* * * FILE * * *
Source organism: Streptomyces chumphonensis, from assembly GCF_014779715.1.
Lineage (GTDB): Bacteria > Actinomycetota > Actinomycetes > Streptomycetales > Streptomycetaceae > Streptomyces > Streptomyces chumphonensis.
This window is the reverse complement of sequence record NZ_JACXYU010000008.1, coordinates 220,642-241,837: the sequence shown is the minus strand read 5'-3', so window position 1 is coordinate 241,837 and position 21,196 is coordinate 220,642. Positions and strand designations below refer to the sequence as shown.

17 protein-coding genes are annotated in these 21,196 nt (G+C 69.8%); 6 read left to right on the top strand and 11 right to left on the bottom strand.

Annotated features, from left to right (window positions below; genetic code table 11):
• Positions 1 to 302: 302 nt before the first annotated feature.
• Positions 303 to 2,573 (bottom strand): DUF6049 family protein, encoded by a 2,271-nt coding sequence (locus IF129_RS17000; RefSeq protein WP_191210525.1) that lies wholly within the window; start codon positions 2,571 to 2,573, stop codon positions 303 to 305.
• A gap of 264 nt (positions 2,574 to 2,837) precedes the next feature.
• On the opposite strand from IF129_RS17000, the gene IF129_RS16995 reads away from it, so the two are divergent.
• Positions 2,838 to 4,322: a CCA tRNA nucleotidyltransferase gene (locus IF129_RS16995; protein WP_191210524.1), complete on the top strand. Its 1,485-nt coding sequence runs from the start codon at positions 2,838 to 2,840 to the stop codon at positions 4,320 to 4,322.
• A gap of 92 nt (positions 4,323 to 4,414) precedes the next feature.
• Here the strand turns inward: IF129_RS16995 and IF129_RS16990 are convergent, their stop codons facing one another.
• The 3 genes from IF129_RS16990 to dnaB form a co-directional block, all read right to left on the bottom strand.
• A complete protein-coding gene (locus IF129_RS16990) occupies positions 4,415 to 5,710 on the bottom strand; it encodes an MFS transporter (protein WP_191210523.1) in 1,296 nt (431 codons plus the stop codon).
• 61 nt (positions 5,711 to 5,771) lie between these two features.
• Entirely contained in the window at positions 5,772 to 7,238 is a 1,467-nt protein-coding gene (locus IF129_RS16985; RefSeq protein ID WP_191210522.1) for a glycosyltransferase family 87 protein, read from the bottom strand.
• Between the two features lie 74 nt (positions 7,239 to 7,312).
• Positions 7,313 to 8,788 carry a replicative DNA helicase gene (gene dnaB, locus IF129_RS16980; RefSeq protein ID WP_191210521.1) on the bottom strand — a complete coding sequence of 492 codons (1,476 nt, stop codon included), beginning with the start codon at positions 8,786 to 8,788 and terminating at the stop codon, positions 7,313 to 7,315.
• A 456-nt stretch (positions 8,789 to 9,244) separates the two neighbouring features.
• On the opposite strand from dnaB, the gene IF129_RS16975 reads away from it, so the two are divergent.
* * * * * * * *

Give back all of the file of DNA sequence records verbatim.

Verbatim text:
Source organism: Streptomyces chumphonensis, from assembly GCF_014779715.1.
Lineage (GTDB): Bacteria > Actinomycetota > Actinomycetes > Streptomycetales > Streptomycetaceae > Streptomyces > Streptomyces chumphonensis.
This window is the reverse complement of sequence record NZ_JACXYU010000008.1, coordinates 220,642-241,837: the sequence shown is the minus strand read 5'-3', so window position 1 is coordinate 241,837 and position 21,196 is coordinate 220,642. Positions and strand designations below refer to the sequence as shown.

17 protein-coding genes are annotated in these 21,196 nt (G+C 69.8%); 6 read left to right on the top strand and 11 right to left on the bottom strand.

Annotated features, from left to right (window positions below; genetic code table 11):
• Positions 1 to 302: 302 nt before the first annotated feature.
• Positions 303 to 2,573 (bottom strand): DUF6049 family protein, encoded by a 2,271-nt coding sequence (locus IF129_RS17000; RefSeq protein WP_191210525.1) that lies wholly within the window; start codon positions 2,571 to 2,573, stop codon positions 303 to 305.
• A gap of 264 nt (positions 2,574 to 2,837) precedes the next feature.
• On the opposite strand from IF129_RS17000, the gene IF129_RS16995 reads away from it, so the two are divergent.
• Positions 2,838 to 4,322: a CCA tRNA nucleotidyltransferase gene (locus IF129_RS16995; protein WP_191210524.1), complete on the top strand. Its 1,485-nt coding sequence runs from the start codon at positions 2,838 to 2,840 to the stop codon at positions 4,320 to 4,322.
• A gap of 92 nt (positions 4,323 to 4,414) precedes the next feature.
• Here the strand turns inward: IF129_RS16995 and IF129_RS16990 are convergent, their stop codons facing one another.
• The 3 genes from IF129_RS16990 to dnaB form a co-directional block, all read right to left on the bottom strand.
• A complete protein-coding gene (locus IF129_RS16990) occupies positions 4,415 to 5,710 on the bottom strand; it encodes an MFS transporter (protein WP_191210523.1) in 1,296 nt (431 codons plus the stop codon).
• 61 nt (positions 5,711 to 5,771) lie between these two features.
• Entirely contained in the window at positions 5,772 to 7,238 is a 1,467-nt protein-coding gene (locus IF129_RS16985; RefSeq protein ID WP_191210522.1) for a glycosyltransferase family 87 protein, read from the bottom strand.
• Between the two features lie 74 nt (positions 7,239 to 7,312).
• Positions 7,313 to 8,788 carry a replicative DNA helicase gene (gene dnaB, locus IF129_RS16980; RefSeq protein ID WP_191210521.1) on the bottom strand — a complete coding sequence of 492 codons (1,476 nt, stop codon included), beginning with the start codon at positions 8,786 to 8,788 and terminating at the stop codon, positions 7,313 to 7,315.
• A 456-nt stretch (positions 8,789 to 9,244) separates the two neighbouring features.
• On the opposite strand from dnaB, the gene IF129_RS16975 reads away from it, so the two are divergent.